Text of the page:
Supporting children with Understanding and Using Language
Understanding and using language is important to successful communication. As understanding develops, a child’s vocabulary grows, and they further develop their understanding of the world around them. The greater their vocabulary, the more able they are to express themselves.
Language skills are also important to literacy development. If a child struggles to understand and use language they are likely to find it difficult to read and write words and sentences.
A child with difficulties understanding language may:
- Not respond appropriately to instructions
- Not respond to questions or requests
- Demonstrate poor attention and listening
- Have difficulties keeping up with the learning in the classroom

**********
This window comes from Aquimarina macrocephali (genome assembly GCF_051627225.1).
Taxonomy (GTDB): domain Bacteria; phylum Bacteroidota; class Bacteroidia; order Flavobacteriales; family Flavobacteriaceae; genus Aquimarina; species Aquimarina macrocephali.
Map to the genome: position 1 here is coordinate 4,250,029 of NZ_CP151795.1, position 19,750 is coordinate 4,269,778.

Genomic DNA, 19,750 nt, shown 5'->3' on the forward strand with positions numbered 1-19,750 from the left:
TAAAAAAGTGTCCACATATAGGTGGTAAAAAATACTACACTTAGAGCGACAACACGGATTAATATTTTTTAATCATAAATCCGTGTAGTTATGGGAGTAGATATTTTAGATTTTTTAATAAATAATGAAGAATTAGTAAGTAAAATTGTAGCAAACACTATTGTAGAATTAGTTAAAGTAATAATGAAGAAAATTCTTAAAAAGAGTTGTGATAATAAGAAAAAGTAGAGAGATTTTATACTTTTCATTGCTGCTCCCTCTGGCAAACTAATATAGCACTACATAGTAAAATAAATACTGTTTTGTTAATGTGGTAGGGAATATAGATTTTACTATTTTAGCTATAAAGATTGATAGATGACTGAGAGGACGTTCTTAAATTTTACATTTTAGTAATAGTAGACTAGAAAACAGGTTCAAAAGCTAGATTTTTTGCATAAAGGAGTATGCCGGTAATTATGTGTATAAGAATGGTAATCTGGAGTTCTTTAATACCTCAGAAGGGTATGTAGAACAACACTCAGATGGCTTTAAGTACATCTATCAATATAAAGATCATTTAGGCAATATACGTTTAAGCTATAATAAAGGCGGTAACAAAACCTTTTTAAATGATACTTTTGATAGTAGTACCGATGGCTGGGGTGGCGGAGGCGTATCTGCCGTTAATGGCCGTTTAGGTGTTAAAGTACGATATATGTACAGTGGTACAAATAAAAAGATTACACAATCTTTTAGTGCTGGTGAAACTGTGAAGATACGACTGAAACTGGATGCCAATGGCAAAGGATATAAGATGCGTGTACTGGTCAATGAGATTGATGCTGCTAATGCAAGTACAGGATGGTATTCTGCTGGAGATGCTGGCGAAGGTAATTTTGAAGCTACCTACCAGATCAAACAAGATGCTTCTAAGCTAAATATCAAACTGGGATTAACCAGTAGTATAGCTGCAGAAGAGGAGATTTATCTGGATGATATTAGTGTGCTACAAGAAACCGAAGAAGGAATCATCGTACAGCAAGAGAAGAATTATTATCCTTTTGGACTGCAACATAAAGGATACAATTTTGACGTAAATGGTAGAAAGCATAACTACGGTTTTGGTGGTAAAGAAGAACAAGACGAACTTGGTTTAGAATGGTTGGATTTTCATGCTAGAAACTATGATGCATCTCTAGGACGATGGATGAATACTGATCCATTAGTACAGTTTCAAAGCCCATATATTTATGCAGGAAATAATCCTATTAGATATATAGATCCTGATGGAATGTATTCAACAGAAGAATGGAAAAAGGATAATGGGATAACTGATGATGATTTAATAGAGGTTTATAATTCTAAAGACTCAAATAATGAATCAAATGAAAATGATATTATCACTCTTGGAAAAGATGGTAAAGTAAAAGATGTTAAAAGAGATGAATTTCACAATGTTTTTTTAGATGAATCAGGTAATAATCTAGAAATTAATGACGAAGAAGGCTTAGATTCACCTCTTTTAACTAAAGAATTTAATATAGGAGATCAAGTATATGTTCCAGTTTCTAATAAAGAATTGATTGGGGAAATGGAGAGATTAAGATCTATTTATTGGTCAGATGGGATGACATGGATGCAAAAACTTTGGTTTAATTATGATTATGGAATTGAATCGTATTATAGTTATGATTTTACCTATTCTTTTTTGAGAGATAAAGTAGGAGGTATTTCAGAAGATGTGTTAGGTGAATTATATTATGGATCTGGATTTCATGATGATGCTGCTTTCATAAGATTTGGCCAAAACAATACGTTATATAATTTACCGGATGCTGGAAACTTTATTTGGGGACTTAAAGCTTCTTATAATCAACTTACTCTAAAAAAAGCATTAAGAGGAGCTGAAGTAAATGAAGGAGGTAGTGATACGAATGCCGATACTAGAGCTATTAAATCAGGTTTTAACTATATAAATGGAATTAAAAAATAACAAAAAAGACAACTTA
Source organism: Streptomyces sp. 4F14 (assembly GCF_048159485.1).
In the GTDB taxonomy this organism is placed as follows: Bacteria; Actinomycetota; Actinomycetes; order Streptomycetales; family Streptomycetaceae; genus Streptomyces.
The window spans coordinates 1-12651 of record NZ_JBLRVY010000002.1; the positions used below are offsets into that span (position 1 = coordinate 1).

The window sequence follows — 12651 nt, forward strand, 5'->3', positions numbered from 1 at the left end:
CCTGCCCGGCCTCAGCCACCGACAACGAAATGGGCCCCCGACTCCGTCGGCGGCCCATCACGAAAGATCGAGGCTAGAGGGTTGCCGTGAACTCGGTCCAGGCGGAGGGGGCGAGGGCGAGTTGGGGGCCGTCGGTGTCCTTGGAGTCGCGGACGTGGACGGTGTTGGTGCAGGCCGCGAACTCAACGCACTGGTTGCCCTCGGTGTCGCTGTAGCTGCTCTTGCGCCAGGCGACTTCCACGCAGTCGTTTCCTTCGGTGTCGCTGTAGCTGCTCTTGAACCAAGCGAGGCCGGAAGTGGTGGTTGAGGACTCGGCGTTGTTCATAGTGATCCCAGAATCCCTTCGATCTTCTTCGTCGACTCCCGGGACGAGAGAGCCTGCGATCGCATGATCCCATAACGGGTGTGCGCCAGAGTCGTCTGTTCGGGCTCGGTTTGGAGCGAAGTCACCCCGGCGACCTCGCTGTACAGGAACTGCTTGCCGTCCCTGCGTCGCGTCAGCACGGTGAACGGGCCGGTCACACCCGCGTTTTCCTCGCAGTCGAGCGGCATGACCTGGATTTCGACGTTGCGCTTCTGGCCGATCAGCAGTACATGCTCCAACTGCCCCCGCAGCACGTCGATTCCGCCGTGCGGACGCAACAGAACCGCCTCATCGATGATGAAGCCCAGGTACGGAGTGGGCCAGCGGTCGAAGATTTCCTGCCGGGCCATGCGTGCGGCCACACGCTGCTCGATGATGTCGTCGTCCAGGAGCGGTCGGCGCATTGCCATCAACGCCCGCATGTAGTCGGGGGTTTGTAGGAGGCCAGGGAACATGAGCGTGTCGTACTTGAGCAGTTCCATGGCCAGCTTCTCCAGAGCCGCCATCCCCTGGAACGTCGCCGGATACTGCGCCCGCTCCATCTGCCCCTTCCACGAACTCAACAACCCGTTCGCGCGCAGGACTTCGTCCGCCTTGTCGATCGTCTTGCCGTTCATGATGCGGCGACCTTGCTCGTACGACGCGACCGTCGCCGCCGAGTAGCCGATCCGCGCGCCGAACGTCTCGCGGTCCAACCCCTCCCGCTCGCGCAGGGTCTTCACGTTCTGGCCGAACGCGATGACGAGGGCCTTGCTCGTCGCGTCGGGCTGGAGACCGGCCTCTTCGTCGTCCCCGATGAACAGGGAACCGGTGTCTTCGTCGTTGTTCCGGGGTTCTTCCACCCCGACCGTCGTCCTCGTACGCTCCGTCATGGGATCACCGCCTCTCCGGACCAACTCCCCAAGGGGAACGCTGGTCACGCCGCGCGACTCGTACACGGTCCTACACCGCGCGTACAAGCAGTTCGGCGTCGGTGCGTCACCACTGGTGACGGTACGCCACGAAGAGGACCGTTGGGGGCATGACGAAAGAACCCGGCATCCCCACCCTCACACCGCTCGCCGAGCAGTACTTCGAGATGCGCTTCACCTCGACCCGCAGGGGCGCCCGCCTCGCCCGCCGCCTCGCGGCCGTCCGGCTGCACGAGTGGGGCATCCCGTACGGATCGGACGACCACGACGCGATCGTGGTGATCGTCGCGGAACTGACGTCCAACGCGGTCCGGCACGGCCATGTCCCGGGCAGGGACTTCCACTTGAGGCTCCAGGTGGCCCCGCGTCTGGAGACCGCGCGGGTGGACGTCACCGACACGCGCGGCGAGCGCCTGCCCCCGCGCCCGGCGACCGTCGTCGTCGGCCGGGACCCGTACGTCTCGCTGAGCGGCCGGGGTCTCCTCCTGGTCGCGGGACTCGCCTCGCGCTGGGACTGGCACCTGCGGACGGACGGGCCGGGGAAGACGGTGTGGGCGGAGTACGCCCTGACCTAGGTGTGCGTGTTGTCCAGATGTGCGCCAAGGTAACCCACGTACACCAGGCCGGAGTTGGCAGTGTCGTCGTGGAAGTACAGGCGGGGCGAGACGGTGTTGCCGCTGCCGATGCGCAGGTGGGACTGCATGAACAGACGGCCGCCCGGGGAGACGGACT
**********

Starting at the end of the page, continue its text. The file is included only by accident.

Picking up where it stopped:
- Give unusual answers to questions
- Need instructions to be repeated before being able to carry it out
- Demonstrate disruptive behaviours
Understanding language includes a range of different skills:
A child with difficulties using understanding language may:
- Not use many spoken words
- Not join words together
- Miss words from sentences
- Not use words in the correct order
- Use incorrect word endings e.g. verb tenses and plurals
- Use the wrong words for things
Spoken Language includes a range of different elements:
We work with children with a range of language difficulties, from children who are late to talk to older children who have difficulties with more complex language skills. If you are concerned about your child’s understanding or use of language you should consult a speech and language therapist.
How to help:
Comment on what is happening and what your child can see or is interested in.
For example, 'coat on', 'baby is drinking' etc.
Repeat your child's language back to them correctly.
For example, child: 'him runned', adult: 'yes, he ran!'
Extend your child's utterances by one or two words when repeating them back.
For example, child: 'car', adult: 'daddy's car', 'fast car' 'car driving' etc.